On Staying Afloat

As a very amateur sailor, I believe there are two types of watercraft in the world: (1) the craft that forges ahead steadily through wind and wave, indifferent to countervailing forces until it hits the ultimate iceberg, rogue wave, or boat bigger than itself, and (2) the craft that skips nimbly from wave to wave, riding the good, avoiding the bad, and at all times seeking the best winds to move it forward (sort of like my boat, when I don't get in the way).

The comparison came home recently as I was reading a commentary by consultant K. James Hunt, CPA, a partner for the Pennsylvania firm Carbis Walker, LLP, discussing the many-and I mean many-influences that state's long-term care administrators must contend with in running their facilities these days. Published in a recent Western Pennsylvania Hospital News, Hunt's review alludes to trends that administrators throughout the United States have become aware of-sicker residents, pressures to treat them quicker, fixed reimbursement replacing cost-based, and government's favoring of home- and community-based services. But Hunt goes on to list further items that just came in over the transom this year: Part B therapy caps and exceptions, nine new RUG categories, elimination of intergovernmental transfers to boost Medicaid reimbursement, and reduction of Medicaid rates themselves.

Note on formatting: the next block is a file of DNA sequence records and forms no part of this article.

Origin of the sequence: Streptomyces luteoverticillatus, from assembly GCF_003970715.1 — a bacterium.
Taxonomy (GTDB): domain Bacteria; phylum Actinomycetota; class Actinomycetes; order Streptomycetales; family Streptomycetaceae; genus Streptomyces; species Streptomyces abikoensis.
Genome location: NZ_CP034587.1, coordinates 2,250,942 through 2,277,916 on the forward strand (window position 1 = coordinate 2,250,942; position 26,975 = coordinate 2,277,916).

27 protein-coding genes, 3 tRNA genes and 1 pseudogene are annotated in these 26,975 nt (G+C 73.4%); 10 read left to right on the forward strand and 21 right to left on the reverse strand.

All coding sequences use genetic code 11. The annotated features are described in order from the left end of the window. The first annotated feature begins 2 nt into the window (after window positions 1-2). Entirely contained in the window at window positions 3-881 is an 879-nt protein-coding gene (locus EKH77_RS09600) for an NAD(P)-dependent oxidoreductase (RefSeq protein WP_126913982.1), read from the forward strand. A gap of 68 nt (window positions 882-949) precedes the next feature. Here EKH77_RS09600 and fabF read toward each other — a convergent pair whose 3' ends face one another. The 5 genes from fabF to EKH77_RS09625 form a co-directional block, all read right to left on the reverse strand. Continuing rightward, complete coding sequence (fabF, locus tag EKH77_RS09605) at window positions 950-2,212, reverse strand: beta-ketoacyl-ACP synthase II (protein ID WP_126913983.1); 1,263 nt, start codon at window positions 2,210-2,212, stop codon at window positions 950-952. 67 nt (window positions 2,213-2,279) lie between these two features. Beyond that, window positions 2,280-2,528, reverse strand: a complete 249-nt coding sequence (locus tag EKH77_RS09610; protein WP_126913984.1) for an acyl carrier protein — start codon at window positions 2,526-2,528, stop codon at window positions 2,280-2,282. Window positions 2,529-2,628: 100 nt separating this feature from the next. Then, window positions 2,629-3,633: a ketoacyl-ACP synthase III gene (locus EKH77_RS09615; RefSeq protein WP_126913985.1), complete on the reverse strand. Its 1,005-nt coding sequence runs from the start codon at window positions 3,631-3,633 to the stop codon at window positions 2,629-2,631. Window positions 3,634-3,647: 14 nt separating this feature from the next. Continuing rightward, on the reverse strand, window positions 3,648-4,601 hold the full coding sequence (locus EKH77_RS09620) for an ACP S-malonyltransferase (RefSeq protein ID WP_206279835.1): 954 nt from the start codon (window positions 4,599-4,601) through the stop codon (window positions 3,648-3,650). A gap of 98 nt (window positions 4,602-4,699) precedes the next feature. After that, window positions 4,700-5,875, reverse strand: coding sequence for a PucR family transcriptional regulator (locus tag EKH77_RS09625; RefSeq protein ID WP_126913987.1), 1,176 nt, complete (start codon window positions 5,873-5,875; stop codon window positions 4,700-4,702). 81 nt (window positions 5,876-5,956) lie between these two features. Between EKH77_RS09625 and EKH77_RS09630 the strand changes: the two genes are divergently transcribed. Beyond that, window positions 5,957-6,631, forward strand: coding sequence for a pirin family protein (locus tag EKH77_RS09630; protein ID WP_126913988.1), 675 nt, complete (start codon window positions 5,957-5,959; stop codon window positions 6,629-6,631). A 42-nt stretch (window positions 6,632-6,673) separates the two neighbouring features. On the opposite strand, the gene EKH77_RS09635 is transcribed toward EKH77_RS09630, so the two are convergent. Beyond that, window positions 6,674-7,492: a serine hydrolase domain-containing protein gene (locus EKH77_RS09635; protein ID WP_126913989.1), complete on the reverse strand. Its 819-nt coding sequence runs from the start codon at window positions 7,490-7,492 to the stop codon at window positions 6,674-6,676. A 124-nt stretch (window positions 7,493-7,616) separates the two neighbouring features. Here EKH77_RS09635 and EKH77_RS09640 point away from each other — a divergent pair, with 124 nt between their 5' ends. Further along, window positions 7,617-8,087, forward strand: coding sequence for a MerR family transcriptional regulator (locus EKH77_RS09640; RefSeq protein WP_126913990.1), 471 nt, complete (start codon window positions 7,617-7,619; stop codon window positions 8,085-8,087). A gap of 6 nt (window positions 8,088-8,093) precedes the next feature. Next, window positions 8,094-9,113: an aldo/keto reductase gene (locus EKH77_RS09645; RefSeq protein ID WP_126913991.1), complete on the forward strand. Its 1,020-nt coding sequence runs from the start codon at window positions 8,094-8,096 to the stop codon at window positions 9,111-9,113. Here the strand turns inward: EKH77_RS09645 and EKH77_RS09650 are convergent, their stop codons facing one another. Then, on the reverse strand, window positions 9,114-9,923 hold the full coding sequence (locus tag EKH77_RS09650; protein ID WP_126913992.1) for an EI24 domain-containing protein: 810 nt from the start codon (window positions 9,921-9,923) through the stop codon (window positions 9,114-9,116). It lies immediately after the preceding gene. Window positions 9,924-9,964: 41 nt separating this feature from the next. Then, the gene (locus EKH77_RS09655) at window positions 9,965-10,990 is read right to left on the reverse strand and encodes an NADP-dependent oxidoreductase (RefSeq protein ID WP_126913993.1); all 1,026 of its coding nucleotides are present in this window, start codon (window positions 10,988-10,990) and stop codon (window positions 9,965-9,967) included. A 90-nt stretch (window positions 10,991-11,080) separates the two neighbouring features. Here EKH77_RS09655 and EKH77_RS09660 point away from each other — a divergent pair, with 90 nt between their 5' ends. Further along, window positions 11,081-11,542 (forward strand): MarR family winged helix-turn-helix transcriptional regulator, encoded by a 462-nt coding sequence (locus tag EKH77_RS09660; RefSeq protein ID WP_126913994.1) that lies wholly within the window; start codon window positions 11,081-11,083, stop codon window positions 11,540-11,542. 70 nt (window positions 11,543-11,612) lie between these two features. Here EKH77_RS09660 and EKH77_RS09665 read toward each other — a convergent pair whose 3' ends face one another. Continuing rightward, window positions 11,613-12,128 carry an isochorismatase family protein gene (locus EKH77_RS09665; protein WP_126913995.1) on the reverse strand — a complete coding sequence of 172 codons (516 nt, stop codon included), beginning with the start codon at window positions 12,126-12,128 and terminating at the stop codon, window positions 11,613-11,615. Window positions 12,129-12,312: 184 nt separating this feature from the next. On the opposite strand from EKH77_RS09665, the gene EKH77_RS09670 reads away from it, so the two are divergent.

Hunt concludes, "The constant throughout this past decade is the providers' ability to adapt to the changing environment. If there is one lesson to be learned over this period, it would be that providers who attack each change quickly and aggressively and modify their operations accordingly are the providers who become the most successful."

It would be nice if it were simpler-if nursing homes and assisted living facilities could simply forge ahead, doing what they do best-providing supportive care and active lifestyles around the clock for the frail, the vulnerable, and the handicapped, and being paid fairly for it, end of story. But, of course, it hasn't been this way for years-or, in the case of nursing homes, decades. Society has seen fit to impose many legal requirements and restrictions covering virtually all facets of operations and enforced by government agencies of varying degrees of competence, even as the regulations change in substance and in detail without cease.

Mr. Hunt is right: You have to function like the sailboat that takes things as they come and makes the most of immediate conditions as it moves toward its destination. The "forge ahead" gang may laugh-I hear them out there on Lake Erie even now-but I'm betting that, at the end of the day, our little boats will be the ones staying afloat.

To send your comments on this editorial to the author and editors, e-mail peck0606@nursinghomesmagazine.com.

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